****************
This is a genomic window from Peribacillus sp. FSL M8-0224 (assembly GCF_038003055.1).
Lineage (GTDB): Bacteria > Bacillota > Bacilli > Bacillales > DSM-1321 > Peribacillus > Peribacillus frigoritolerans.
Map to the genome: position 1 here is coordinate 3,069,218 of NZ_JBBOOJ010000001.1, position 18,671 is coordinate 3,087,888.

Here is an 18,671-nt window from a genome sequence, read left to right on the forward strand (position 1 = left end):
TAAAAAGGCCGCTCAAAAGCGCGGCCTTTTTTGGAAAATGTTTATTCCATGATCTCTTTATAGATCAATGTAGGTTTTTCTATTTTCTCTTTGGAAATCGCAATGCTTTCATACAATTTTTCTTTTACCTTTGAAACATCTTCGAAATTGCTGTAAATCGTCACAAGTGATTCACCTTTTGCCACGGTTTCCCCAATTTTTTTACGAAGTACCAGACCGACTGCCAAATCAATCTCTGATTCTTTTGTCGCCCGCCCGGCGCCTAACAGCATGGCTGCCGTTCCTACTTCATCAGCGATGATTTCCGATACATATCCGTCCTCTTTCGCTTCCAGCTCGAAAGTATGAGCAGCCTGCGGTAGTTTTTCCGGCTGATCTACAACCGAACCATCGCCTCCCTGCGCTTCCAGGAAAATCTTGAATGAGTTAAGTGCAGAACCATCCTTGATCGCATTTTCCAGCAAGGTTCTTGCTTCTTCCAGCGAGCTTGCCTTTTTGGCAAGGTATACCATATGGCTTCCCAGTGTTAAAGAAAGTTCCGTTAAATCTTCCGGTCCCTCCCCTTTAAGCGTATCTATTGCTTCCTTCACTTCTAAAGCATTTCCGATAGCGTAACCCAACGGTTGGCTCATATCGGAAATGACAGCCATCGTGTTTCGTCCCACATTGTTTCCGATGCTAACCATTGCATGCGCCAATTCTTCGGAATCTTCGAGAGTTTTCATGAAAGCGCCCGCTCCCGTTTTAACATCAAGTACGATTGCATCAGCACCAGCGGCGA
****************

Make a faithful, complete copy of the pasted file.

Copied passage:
This is a genomic window from Peribacillus sp. FSL M8-0224 (assembly GCF_038003055.1).
Lineage (GTDB): Bacteria > Bacillota > Bacilli > Bacillales > DSM-1321 > Peribacillus > Peribacillus frigoritolerans.
Map to the genome: position 1 here is coordinate 3,069,218 of NZ_JBBOOJ010000001.1, position 18,671 is coordinate 3,087,888.

Here is an 18,671-nt window from a genome sequence, read left to right on the forward strand (position 1 = left end):
TAAAAAGGCCGCTCAAAAGCGCGGCCTTTTTTGGAAAATGTTTATTCCATGATCTCTTTATAGATCAATGTAGGTTTTTCTATTTTCTCTTTGGAAATCGCAATGCTTTCATACAATTTTTCTTTTACCTTTGAAACATCTTCGAAATTGCTGTAAATCGTCACAAGTGATTCACCTTTTGCCACGGTTTCCCCAATTTTTTTACGAAGTACCAGACCGACTGCCAAATCAATCTCTGATTCTTTTGTCGCCCGCCCGGCGCCTAACAGCATGGCTGCCGTTCCTACTTCATCAGCGATGATTTCCGATACATATCCGTCCTCTTTCGCTTCCAGCTCGAAAGTATGAGCAGCCTGCGGTAGTTTTTCCGGCTGATCTACAACCGAACCATCGCCTCCCTGCGCTTCCAGGAAAATCTTGAATGAGTTAAGTGCAGAACCATCCTTGATCGCATTTTCCAGCAAGGTTCTTGCTTCTTCCAGCGAGCTTGCCTTTTTGGCAAGGTATACCATATGGCTTCCCAGTGTTAAAGAAAGTTCCGTTAAATCTTCCGGTCCCTCCCCTTTAAGCGTATCTATTGCTTCCTTCACTTCTAAAGCATTTCCGATAGCGTAACCCAACGGTTGGCTCATATCGGAAATGACAGCCATCGTGTTTCGTCCCACATTGTTTCCGATGCTAACCATTGCATGCGCCAATTCTTCGGAATCTTCGAGAGTTTTCATGAAAGCGCCCGCTCCCGTTTTAACATCAAGTACGATTGCATCAGCACCAGCGGCGA